At the bottom of the screen there is a deck, which includes the remaining cards not distributed in the columns. Dealing is activated by clicking the left mouse button on the deck. One card per column literally flies out of the deck. The previous top card in the column also remains visible. You should be careful not to click the deck twice and deal an extra row of cards to the columns by mistake if this is not planned. The game has a keyboard shortcut for undoing a move.
During the first game, you can notice that the Solitaire likes to complicate the game and a lot of cards of the same rank are dealt or flipped over face up in the columns. In this case, it is necessary to decide which of the five rank cards one should put on top of the flipped six and so on.
In case of an empty cell in columns, it is possible to move any card or any correct sequence. As a rule, the empty cell is used to split the pile, which contains two sets of sequences of 3, 4 or even more cards.
Like in most solitaire games, non-winning deals can be even in the simplest versions of Spider with one suit. But in general, it is quite easy to win here.
Before the first deal, it is necessary to flip over as many cards as possible in the columns. Next, you should try to flip cards over in columns after the second deal. After the third deal, it will not be so easy, so you should think about flipping cards over in columns at the beginning of the game.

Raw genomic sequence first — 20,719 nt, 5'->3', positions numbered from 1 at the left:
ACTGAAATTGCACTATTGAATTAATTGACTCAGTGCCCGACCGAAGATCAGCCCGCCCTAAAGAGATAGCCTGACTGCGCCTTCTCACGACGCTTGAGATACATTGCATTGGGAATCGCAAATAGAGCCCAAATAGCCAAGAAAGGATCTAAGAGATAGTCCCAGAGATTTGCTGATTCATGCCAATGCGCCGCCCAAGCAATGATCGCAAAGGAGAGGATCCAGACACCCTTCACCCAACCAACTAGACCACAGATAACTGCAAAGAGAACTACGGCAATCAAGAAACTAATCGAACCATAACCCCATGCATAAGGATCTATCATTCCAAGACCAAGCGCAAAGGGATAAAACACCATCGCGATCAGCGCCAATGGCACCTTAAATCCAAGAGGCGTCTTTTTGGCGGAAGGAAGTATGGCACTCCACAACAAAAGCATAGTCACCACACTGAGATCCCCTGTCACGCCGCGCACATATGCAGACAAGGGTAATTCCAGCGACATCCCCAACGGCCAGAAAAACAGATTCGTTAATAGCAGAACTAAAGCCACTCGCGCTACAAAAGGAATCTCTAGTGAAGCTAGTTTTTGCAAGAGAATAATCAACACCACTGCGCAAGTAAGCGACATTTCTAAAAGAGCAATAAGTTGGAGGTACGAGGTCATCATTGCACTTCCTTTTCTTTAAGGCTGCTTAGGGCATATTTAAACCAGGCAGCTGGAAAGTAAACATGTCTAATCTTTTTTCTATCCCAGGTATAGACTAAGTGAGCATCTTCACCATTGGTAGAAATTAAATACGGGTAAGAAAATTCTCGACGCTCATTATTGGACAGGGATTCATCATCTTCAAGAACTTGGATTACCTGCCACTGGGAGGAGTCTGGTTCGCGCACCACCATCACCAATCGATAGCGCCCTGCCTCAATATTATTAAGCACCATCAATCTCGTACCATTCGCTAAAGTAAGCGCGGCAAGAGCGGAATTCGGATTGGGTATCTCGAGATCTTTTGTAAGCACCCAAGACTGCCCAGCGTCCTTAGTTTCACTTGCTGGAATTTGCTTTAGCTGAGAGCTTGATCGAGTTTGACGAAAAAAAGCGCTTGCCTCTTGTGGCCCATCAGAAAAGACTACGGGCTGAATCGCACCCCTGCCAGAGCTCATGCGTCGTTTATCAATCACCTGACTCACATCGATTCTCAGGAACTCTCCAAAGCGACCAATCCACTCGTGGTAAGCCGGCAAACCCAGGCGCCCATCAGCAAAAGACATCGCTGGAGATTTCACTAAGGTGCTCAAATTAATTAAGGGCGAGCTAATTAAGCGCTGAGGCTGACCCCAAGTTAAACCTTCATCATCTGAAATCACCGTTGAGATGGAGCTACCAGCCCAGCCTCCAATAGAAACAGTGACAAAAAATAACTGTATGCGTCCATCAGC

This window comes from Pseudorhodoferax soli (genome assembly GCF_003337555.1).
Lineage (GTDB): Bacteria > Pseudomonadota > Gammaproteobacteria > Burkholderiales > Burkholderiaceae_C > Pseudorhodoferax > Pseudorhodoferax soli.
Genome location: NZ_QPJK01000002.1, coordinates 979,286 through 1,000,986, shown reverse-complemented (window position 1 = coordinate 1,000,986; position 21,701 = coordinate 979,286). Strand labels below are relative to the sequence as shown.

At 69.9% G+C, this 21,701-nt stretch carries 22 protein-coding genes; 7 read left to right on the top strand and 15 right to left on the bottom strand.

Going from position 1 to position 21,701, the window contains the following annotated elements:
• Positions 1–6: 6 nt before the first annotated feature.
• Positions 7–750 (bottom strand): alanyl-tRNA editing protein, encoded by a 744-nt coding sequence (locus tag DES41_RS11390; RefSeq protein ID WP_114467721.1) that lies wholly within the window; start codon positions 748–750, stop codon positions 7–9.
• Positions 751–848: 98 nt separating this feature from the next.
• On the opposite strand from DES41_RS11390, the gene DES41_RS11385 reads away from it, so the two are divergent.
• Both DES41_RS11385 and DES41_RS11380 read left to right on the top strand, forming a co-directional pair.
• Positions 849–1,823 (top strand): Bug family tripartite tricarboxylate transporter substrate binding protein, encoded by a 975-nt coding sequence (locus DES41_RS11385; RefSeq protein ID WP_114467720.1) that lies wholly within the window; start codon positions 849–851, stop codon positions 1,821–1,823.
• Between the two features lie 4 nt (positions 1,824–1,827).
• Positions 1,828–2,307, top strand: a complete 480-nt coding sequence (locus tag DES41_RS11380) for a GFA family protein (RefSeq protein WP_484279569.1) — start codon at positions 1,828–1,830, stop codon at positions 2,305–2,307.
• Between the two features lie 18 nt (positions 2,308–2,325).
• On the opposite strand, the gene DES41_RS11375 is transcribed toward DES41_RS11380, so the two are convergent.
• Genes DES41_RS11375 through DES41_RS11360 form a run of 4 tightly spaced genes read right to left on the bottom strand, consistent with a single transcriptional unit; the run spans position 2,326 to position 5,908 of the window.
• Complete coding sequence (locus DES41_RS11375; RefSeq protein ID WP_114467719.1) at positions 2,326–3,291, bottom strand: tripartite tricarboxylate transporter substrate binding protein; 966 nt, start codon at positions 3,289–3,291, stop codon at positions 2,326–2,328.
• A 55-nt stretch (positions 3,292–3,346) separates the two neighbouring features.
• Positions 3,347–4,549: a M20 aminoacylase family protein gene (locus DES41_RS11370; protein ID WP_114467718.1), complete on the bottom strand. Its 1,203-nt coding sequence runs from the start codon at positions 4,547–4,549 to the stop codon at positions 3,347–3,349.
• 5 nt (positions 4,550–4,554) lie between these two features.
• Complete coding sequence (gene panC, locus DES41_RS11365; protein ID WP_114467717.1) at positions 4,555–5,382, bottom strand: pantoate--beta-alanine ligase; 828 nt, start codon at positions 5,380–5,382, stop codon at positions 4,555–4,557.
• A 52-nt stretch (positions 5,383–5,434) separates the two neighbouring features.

You shouldn't hurry with the dealing. It is worth thinking out the possible combinations of moves before the top cards in the columns are blocked by a new portion of cards after clicking the mouse.
Next, it is necessary to examine the layout in order to detect single cards. For example, if there is only one nine surrounded by three eights or three tens on the tableau, it is necessary to build the first pile around it and try not to clutter it up with other cards during the deal. After all, the path to victory begins with the first arranged pile, although this is not a guarantee of winning.
The complex layouts are considered those in which numerous aces are the first cards in piles and they block the flipping and use of other cards. If parts of the piles are collected in two different columns, it's worth combining them to move at least one pile into the Foundation. Perhaps, this will turn over face up new cards in columns and reduce the overall number of cards on the virtual game table.